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Trust litigation, probate and estate controversy, inheritance disputes

Estate and Inheritance Dispute Attorneys

Trust, probate and estate controversy attorneys for heirs, beneficiaries, guardians, trustees and personal representatives in trust, probate and inheritance disputes.

• See Related Article: Estate Controversy: Types and Causes


There is no shortage of issues – ranging from bad documents and sibling rivalries to alleged breaches of fiduciary duty – that can give rise to inheritance disputes and other legal battles over who should get what when a loved one dies.

One of the biggest obstacles to effective estate planning is the misplaced hope that, when the parent or grandparent passes away, “everything will work out,” and family squabbles and relatives suing relatives “won’t happen in our family.”

In too many cases, that is only wishful thinking. As America progresses through the largest intergenerational transfer of wealth in history, there is arguably more at stake financially in the death of a parent or grandparent, or in managing the affairs of an incapacitated or vulnerable adult, than ever before.

While the positive side of estate planning remains Hoopes Adams & Scharber's primary focus, we are experiencing a growing demand for legal representation involving:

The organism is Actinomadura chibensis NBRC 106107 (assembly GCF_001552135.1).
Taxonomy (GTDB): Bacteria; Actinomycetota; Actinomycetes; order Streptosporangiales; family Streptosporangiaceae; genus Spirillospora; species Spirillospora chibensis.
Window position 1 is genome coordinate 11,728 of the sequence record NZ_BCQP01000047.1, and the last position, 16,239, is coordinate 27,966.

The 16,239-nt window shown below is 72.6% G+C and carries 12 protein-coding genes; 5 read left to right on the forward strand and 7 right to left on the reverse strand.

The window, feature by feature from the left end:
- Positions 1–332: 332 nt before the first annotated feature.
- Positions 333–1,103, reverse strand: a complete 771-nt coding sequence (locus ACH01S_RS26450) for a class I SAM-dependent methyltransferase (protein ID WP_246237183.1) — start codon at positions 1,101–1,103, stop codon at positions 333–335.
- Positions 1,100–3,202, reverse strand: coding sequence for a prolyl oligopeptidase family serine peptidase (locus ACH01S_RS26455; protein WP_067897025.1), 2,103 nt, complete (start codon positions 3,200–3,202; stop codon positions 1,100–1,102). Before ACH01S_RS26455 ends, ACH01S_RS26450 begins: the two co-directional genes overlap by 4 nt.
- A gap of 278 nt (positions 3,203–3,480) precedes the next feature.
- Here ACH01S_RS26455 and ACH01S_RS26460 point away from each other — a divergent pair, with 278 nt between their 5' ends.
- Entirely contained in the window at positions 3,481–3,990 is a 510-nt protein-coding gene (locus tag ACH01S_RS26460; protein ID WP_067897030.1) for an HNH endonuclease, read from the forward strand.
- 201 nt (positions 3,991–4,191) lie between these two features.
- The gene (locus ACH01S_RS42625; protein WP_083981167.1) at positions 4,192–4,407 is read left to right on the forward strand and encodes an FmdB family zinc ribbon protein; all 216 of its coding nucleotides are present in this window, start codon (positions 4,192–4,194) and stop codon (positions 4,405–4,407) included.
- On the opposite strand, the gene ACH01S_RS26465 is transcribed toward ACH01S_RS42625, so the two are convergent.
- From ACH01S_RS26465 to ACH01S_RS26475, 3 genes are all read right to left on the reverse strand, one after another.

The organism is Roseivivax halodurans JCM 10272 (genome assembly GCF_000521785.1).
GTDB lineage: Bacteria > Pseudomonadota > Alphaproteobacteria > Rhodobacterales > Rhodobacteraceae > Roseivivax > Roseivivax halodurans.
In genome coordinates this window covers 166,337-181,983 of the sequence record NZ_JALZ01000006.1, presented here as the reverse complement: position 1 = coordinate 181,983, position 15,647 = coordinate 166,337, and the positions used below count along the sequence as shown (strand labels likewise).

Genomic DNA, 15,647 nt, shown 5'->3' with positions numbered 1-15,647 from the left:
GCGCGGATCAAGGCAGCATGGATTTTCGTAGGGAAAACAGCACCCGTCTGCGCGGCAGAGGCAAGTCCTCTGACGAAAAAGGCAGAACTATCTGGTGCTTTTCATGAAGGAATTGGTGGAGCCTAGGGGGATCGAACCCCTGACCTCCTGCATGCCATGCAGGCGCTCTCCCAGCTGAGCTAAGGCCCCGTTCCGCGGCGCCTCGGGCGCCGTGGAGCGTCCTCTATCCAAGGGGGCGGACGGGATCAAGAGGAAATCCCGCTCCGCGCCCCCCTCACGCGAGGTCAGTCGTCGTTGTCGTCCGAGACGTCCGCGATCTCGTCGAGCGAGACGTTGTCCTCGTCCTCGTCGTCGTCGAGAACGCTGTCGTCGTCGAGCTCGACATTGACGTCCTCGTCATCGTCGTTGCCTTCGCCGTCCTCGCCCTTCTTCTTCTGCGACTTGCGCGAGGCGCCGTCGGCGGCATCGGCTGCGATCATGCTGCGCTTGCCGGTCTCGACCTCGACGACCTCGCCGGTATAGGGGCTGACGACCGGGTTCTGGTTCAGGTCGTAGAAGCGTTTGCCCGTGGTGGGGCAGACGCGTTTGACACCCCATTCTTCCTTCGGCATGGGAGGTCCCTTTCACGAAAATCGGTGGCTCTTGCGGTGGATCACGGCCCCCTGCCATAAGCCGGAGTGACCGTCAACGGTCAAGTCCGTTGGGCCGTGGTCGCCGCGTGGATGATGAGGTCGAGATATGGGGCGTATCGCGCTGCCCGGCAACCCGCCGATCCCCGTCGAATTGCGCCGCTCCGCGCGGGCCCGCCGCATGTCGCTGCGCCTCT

• adult children whose inheritance is threatened by bad planning on the part of their parents,

  • disputes among siblings and other heirs,

  • contested guardianships and conservatorships stemming from the inability of an incapacitated person to manage their affairs, and

  • allegations of breaches of fiduciary duty by personal representatives, successor trustees, guardians and conservators.

Breaches of Fiduciary Duty

Increasingly, Hoopes Adams & Scharber is asked to represent personal representatives, trustees, guardians and conservators who are alleged to have breached the fiduciary duty they owe to heirs, beneficiaries and wards.

Duties include keeping trust and personal assets separate; not using trust assets for his/her own benefit; showing no favoritism among beneficiaries; investing trust or estate assets in a conservative, low-risk manner; and keeping accurate records, filing tax returns and reporting to the beneficiaries as the law or the trust requires. (For more on this topic, see “Avoiding Personal Liability in Acting as a Trustee or Personal Representative.”)

We also represent parties who have legitimate claims against fiduciaries who appear to have violated their fiduciary duties.

Causes of Estate Disputes